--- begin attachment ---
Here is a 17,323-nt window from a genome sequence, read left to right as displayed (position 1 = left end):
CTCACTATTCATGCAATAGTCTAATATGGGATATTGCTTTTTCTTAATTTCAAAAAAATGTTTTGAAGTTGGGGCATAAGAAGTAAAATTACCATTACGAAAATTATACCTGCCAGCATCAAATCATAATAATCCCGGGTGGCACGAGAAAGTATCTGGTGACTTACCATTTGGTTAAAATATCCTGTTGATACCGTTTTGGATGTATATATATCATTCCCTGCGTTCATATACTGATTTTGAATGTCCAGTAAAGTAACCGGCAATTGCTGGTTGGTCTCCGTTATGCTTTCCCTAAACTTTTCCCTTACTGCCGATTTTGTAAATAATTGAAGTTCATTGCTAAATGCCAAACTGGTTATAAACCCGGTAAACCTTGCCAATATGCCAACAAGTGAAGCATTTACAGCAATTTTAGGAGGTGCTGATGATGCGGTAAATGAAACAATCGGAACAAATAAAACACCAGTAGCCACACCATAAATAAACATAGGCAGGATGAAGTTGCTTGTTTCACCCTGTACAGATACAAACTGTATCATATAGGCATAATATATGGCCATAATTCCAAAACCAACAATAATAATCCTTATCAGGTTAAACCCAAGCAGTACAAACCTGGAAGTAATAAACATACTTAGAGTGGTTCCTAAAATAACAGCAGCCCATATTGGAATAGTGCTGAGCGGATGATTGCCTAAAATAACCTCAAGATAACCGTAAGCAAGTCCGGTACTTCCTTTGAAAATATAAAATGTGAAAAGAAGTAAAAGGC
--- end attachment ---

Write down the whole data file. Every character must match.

Here is a 17,323-nt window from a genome sequence, read left to right as displayed (position 1 = left end):
CTCACTATTCATGCAATAGTCTAATATGGGATATTGCTTTTTCTTAATTTCAAAAAAATGTTTTGAAGTTGGGGCATAAGAAGTAAAATTACCATTACGAAAATTATACCTGCCAGCATCAAATCATAATAATCCCGGGTGGCACGAGAAAGTATCTGGTGACTTACCATTTGGTTAAAATATCCTGTTGATACCGTTTTGGATGTATATATATCATTCCCTGCGTTCATATACTGATTTTGAATGTCCAGTAAAGTAACCGGCAATTGCTGGTTGGTCTCCGTTATGCTTTCCCTAAACTTTTCCCTTACTGCCGATTTTGTAAATAATTGAAGTTCATTGCTAAATGCCAAACTGGTTATAAACCCGGTAAACCTTGCCAATATGCCAACAAGTGAAGCATTTACAGCAATTTTAGGAGGTGCTGATGATGCGGTAAATGAAACAATCGGAACAAATAAAACACCAGTAGCCACACCATAAATAAACATAGGCAGGATGAAGTTGCTTGTTTCACCCTGTACAGATACAAACTGTATCATATAGGCATAATATATGGCCATAATTCCAAAACCAACAATAATAATCCTTATCAGGTTAAACCCAAGCAGTACAAACCTGGAAGTAATAAACATACTTAGAGTGGTTCCTAAAATAACAGCAGCCCATATTGGAATAGTGCTGAGCGGATGATTGCCTAAAATAACCTCAAGATAACCGTAAGCAAGTCCGGTACTTCCTTTGAAAATATAAAATGTGAAAAGAAGTAAAAGGC